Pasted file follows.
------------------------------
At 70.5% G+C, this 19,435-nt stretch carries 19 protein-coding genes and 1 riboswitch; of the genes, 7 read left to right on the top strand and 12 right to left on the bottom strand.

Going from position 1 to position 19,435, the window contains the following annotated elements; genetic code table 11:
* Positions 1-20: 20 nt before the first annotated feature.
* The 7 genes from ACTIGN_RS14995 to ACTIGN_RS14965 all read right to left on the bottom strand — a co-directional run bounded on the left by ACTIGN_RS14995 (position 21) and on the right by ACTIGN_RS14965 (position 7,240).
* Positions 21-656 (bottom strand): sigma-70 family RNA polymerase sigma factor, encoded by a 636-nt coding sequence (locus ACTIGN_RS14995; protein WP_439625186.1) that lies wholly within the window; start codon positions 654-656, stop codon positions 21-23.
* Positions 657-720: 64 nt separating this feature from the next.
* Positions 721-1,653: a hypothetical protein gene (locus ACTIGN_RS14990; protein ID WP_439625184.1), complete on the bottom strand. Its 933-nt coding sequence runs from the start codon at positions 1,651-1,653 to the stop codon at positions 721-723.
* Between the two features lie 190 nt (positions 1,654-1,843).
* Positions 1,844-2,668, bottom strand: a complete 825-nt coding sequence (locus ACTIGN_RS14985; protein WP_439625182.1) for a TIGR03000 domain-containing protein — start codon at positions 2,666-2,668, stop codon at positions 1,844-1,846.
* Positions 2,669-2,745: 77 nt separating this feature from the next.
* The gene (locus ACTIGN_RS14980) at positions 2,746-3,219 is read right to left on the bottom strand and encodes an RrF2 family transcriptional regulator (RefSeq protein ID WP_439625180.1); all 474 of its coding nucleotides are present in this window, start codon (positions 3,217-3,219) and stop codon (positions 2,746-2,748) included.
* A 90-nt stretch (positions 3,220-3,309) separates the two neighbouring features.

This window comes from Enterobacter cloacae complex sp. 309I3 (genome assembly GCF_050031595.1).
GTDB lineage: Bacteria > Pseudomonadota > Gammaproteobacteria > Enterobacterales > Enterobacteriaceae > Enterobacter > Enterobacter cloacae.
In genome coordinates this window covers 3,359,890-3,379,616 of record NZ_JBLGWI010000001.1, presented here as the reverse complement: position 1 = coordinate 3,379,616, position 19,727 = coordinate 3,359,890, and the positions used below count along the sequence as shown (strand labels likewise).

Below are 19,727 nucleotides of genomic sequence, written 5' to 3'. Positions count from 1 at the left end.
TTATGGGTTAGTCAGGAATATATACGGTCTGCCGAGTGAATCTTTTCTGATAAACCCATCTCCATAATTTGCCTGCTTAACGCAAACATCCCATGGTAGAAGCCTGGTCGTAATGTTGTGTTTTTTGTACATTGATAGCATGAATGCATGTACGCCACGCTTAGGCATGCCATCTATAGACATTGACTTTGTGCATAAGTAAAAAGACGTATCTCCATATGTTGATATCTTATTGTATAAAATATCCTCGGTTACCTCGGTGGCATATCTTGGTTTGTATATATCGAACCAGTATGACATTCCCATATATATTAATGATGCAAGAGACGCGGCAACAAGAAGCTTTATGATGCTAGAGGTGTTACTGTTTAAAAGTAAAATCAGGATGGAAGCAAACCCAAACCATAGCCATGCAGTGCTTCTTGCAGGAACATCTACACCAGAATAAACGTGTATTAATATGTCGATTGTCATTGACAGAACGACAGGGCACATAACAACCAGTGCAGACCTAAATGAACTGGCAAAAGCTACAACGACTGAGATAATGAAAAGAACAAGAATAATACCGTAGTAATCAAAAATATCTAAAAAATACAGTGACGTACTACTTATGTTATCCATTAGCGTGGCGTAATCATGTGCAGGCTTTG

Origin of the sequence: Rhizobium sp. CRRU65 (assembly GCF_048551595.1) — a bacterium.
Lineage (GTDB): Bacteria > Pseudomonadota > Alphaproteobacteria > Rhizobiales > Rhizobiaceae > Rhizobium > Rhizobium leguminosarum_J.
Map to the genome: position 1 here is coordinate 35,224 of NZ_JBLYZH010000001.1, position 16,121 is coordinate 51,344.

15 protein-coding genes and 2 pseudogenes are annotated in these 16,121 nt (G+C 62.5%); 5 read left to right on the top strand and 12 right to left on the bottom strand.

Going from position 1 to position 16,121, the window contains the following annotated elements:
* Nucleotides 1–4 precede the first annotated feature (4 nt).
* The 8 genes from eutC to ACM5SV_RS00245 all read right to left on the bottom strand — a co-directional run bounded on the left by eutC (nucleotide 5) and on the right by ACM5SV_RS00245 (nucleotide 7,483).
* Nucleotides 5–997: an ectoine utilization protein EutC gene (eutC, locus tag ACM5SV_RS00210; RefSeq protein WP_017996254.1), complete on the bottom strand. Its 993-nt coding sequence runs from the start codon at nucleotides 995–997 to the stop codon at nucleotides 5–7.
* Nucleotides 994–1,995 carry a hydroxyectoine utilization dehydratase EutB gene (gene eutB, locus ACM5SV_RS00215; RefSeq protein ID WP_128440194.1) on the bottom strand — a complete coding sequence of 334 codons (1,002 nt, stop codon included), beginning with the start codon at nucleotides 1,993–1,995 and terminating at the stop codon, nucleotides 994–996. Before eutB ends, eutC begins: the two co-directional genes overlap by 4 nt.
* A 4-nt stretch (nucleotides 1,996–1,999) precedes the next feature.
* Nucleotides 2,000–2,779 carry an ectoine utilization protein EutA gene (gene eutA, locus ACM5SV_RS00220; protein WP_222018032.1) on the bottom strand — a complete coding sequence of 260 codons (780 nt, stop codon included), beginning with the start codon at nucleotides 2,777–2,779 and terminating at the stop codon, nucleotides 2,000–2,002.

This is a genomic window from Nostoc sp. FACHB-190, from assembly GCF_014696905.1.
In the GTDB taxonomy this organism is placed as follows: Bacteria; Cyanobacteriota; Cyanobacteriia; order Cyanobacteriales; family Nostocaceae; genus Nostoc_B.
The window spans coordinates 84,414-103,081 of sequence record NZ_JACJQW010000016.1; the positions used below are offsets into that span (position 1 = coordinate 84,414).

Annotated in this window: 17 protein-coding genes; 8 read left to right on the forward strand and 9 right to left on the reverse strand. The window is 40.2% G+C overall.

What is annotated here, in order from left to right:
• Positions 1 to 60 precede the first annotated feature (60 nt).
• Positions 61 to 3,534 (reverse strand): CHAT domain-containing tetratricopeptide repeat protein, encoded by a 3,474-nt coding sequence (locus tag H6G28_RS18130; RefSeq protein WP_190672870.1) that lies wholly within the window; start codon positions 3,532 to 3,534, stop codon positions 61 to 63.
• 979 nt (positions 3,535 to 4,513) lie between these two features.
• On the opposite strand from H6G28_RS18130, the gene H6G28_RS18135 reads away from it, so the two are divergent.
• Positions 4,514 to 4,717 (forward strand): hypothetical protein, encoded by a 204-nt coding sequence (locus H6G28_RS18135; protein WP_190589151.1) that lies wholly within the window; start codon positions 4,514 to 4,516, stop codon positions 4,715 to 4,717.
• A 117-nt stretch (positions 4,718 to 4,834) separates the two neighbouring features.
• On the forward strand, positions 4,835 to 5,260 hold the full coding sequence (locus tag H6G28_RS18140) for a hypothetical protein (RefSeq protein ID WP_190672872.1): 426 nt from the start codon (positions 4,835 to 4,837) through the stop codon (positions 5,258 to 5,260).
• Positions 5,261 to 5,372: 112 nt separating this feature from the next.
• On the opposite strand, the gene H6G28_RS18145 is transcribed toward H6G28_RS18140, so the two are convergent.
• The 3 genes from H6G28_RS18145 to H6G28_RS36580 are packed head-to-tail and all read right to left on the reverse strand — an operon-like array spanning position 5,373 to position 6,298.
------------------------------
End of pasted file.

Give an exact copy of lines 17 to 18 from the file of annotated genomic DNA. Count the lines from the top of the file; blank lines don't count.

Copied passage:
TTATGGGTTAGTCAGGAATATATACGGTCTGCCGAGTGAATCTTTTCTGATAAACCCATCTCCATAATTTGCCTGCTTAACGCAAACATCCCATGGTAGAAGCCTGGTCGTAATGTTGTGTTTTTTGTACATTGATAGCATGAATGCATGTACGCCACGCTTAGGCATGCCATCTATAGACATTGACTTTGTGCATAAGTAAAAAGACGTATCTCCATATGTTGATATCTTATTGTATAAAATATCCTCGGTTACCTCGGTGGCATATCTTGGTTTGTATATATCGAACCAGTATGACATTCCCATATATATTAATGATGCAAGAGACGCGGCAACAAGAAGCTTTATGATGCTAGAGGTGTTACTGTTTAAAAGTAAAATCAGGATGGAAGCAAACCCAAACCATAGCCATGCAGTGCTTCTTGCAGGAACATCTACACCAGAATAAACGTGTATTAATATGTCGATTGTCATTGACAGAACGACAGGGCACATAACAACCAGTGCAGACCTAAATGAACTGGCAAAAGCTACAACGACTGAGATAATGAAAAGAACAAGAATAATACCGTAGTAATCAAAAATATCTAAAAAATACAGTGACGTACTACTTATGTTATCCATTAGCGTGGCGTAATCATGTGCAGGCTTTG

Origin of the sequence: Rhizobium sp. CRRU65 (assembly GCF_048551595.1) — a bacterium.